I don't play Minecraft either but I'm sure if it was a game you play a lot then features like this would probably be a nice add-on. If RT was added to COH: Homecoming (like 75% of my gaming) I'd be pretty stoked about having it.

    I can imagine once it's fully developed in the game that we'll see a bit of forum questions like "What do I need to upgrade for RT in Minecraft?".
    Reply
  • King_V
    Maybe... I just kind of figure that a game that's well known for doing a low-res "style" (rather than actually being low resolution) might not have as much of an appeal for ray tracing as say, a typical first person game.
    Reply
  • WildCard999
    While I agree it does seem odd to add this to lower res "style" game I think the reasoning behind this is the "worlds best selling game". I'm sure if it wasn't Nvidia wouldn't waste there time with this and from a marketing perspective it will force those who want to use RT to upgrade.
    Reply
  • salgado18
    There are many retextures and custom shaders and effects already to Minecraft, to the point that it only looks low-res because of the blocks. So there is some appeal there.

    However, I don't see anyone buying an RTX just to play Minecraft with raytracing.
    Reply
  • drivinfast247
    I wonder if people will still be able to play @ 500+fps with RTX On?
    Reply
  • cryoburner
    It sounds like Nvidia is contributing to this "Minecraft with RTX" but Microsoft has already shown off an early version of their own implementation of raytraced Minecraft running on the Xbox Series X on AMD's RDNA2 hardware through DXR. I'm guessing this will be something available for the next Radeon cards as well, and I'm curious if Microsoft will be using "DXR" terminology to refer to it, seeing as they are now the developers of Minecraft.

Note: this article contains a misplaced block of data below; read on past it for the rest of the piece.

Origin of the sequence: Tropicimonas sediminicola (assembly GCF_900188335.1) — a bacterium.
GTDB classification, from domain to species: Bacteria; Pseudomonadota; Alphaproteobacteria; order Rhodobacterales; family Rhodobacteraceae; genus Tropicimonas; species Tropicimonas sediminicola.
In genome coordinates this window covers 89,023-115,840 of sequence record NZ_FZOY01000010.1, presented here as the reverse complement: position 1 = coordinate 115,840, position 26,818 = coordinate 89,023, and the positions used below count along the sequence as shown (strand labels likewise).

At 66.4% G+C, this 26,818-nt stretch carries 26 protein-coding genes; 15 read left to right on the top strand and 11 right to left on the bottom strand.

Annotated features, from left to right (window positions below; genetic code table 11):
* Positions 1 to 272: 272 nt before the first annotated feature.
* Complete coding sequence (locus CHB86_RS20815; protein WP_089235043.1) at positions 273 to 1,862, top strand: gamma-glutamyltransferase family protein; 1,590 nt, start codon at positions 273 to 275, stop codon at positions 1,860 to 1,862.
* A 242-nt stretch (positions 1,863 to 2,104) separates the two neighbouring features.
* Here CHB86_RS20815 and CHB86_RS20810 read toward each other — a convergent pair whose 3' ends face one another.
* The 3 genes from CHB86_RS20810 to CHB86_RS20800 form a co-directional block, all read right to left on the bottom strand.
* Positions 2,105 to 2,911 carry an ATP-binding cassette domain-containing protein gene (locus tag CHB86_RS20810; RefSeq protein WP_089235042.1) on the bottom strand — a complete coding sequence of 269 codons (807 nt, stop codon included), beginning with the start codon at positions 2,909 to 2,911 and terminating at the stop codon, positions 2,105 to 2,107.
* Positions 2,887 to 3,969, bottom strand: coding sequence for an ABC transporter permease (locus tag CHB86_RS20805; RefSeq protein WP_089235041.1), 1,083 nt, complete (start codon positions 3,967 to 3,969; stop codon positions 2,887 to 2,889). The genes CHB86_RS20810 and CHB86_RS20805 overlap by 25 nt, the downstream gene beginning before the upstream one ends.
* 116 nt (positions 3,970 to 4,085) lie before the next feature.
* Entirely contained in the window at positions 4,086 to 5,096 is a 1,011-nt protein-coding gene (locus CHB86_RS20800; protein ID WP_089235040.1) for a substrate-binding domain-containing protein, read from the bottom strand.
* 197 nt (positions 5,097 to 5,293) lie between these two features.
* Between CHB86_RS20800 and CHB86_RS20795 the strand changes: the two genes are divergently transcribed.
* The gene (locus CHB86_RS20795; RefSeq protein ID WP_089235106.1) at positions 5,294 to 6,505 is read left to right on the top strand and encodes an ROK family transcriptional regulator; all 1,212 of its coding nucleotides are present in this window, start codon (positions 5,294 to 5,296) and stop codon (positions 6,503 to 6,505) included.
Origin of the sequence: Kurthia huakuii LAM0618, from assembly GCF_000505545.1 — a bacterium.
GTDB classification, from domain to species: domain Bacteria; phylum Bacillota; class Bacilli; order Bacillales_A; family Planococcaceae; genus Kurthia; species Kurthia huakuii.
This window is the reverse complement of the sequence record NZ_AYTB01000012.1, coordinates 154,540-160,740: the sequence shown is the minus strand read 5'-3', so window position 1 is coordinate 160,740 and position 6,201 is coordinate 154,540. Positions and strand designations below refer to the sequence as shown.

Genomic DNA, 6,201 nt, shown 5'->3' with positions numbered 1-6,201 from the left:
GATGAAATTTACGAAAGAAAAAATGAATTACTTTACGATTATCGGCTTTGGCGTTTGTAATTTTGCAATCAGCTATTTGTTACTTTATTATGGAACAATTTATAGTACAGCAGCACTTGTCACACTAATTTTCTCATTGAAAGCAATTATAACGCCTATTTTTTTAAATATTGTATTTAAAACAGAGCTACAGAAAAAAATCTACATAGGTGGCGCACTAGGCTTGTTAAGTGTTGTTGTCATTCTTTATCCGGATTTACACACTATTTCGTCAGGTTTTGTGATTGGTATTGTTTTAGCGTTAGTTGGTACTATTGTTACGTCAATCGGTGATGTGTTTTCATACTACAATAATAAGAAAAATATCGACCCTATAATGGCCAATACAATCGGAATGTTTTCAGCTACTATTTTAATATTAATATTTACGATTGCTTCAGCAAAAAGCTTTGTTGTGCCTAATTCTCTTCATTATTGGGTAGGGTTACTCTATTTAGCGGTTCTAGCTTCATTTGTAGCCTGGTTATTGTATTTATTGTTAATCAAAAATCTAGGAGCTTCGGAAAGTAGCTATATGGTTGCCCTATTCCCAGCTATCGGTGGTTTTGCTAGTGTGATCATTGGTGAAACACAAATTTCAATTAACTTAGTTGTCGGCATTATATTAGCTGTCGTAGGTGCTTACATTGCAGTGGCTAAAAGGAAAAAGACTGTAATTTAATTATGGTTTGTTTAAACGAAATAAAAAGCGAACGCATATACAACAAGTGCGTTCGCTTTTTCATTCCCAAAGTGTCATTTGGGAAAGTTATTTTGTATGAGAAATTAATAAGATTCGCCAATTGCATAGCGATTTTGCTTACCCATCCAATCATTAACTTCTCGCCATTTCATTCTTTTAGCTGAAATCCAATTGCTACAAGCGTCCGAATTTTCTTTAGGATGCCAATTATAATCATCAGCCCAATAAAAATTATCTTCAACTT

King_V said:
    Maybe... I just kind of figure that a game that's well known for doing a low-res "style" (rather than actually being low resolution) might not have as much of an appeal for ray tracing as say, a typical first person game.
    One advantage to doing this for a game with relatively simple graphics is that the current RTX hardware doesn't really offer enough performance to do full pathtracing particularly well in graphically demanding titles. Any big games with RTX have had to pick and choose between a subset of raytraced effects applied over raster graphics. I would imagine that they might be able to simplify a lot of the raytracing calculations as well, due to most of the environment being cubes arranged in a grid. That could open up additional room for optimizations to get that "60 fps" on an RTX 2060.

    As for whether people would want raytracing, it looks good, so why not? People don't play Minecraft because of the simple graphics, that's just something they are willing to put up with. If someone has the hardware to run the game with fancier lighting effects, then they might as well make use of it. It's not like running Minecraft at hundreds of FPS actually provides much of an advantage.
    Reply
  • jkflipflop98
    There's been shader mods out for years that add raytracing to minecraft.
    Reply
  • alextheblue
    My main issue with this is that (for survival mode) it can artificially increase the apparent light level which makes it harder to determine (at a glance) if an area is sufficiently well-lit to prevent spawning. Some areas lit up by the lava with RT on make this pretty apparent. So I hope it's adjustable or can be rapidly toggled.
    Reply
  • cryoburner
    jkflipflop98 said:
    There's been shader mods out for years that add raytracing to minecraft.
    As far as I know, those are only post-process effects that don't take into account objects offscreen. The end effect may look relatively similar, but isn't going to be as good as proper raytracing.
    Reply